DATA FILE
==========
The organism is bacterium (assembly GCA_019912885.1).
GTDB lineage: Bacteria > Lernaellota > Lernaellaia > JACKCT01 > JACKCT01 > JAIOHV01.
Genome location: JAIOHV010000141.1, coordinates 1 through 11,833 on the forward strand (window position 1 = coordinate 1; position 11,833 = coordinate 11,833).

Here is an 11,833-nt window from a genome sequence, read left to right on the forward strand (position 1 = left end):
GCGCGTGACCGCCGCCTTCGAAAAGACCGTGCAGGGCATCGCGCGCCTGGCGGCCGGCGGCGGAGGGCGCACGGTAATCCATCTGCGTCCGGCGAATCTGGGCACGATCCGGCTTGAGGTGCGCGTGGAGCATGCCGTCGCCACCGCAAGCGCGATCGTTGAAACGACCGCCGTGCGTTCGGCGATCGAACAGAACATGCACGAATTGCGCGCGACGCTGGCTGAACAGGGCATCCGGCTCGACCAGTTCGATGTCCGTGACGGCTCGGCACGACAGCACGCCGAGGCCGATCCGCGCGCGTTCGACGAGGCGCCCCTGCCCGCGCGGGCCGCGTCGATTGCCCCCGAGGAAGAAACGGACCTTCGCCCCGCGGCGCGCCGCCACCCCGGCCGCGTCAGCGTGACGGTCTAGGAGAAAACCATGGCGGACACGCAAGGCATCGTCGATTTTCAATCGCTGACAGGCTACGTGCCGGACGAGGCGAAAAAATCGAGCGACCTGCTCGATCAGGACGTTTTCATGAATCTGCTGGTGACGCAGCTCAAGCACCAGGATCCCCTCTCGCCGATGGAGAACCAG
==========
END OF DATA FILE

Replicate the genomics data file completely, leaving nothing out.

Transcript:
The organism is bacterium (assembly GCA_019912885.1).
GTDB lineage: Bacteria > Lernaellota > Lernaellaia > JACKCT01 > JACKCT01 > JAIOHV01.
Genome location: JAIOHV010000141.1, coordinates 1 through 11,833 on the forward strand (window position 1 = coordinate 1; position 11,833 = coordinate 11,833).

Here is an 11,833-nt window from a genome sequence, read left to right on the forward strand (position 1 = left end):
GCGCGTGACCGCCGCCTTCGAAAAGACCGTGCAGGGCATCGCGCGCCTGGCGGCCGGCGGCGGAGGGCGCACGGTAATCCATCTGCGTCCGGCGAATCTGGGCACGATCCGGCTTGAGGTGCGCGTGGAGCATGCCGTCGCCACCGCAAGCGCGATCGTTGAAACGACCGCCGTGCGTTCGGCGATCGAACAGAACATGCACGAATTGCGCGCGACGCTGGCTGAACAGGGCATCCGGCTCGACCAGTTCGATGTCCGTGACGGCTCGGCACGACAGCACGCCGAGGCCGATCCGCGCGCGTTCGACGAGGCGCCCCTGCCCGCGCGGGCCGCGTCGATTGCCCCCGAGGAAGAAACGGACCTTCGCCCCGCGGCGCGCCGCCACCCCGGCCGCGTCAGCGTGACGGTCTAGGAGAAAACCATGGCGGACACGCAAGGCATCGTCGATTTTCAATCGCTGACAGGCTACGTGCCGGACGAGGCGAAAAAATCGAGCGACCTGCTCGATCAGGACGTTTTCATGAATCTGCTGGTGACGCAGCTCAAGCACCAGGATCCCCTCTCGCCGATGGAGAACCAG